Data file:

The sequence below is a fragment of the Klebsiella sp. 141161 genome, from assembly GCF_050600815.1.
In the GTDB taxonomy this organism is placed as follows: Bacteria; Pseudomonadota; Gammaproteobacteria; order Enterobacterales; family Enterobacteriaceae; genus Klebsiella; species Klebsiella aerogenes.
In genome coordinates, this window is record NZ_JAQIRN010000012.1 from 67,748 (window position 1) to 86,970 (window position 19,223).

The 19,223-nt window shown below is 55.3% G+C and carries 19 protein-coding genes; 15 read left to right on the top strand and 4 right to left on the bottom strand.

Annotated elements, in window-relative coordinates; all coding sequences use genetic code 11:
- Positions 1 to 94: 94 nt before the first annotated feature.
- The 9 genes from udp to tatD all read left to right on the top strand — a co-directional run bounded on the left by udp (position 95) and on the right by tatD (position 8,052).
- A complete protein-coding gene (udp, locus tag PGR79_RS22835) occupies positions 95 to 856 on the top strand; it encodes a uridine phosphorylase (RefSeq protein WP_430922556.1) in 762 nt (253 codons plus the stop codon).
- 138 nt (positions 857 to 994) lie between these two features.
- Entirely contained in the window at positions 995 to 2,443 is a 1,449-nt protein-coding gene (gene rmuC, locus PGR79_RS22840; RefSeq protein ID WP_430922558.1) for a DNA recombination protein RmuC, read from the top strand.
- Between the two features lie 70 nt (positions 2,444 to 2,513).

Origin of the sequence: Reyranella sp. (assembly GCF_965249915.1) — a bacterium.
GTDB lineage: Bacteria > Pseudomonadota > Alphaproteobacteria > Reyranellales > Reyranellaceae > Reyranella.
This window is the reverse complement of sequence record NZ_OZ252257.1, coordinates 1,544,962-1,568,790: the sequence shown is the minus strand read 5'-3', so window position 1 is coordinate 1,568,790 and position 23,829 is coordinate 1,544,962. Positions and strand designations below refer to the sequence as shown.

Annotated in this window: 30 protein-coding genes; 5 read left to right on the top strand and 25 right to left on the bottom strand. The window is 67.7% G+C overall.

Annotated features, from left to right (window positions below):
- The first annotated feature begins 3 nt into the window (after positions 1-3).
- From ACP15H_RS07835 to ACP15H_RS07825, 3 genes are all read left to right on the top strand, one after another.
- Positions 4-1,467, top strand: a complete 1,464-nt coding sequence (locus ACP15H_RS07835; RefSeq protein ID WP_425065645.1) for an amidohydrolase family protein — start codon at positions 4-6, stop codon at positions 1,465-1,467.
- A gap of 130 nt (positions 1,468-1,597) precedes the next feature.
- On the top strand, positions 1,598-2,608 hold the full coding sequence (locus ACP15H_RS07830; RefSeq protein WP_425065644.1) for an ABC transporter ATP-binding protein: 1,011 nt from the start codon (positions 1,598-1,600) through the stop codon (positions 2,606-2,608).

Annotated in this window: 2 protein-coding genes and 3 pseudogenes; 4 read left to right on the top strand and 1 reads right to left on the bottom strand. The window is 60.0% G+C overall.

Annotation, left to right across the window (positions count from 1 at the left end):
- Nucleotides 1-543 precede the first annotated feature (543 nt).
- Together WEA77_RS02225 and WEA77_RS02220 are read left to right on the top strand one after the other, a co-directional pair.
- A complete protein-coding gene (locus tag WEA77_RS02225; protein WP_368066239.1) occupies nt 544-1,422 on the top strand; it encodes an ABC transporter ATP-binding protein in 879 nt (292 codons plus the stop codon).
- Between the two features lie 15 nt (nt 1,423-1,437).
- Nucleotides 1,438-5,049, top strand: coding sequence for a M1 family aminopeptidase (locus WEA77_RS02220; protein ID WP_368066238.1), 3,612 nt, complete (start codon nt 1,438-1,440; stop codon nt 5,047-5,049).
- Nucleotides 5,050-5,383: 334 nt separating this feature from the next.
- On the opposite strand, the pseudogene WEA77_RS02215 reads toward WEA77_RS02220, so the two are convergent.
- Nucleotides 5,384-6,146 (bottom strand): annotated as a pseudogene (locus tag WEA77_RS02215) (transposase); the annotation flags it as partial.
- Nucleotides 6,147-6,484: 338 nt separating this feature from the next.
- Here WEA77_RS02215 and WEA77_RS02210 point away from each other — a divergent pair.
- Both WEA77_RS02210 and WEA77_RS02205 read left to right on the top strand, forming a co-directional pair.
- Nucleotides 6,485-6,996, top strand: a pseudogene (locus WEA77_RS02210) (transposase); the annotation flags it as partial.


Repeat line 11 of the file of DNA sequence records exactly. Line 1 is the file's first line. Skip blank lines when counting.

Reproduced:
- Between the two features lie 70 nt (positions 2,444 to 2,513).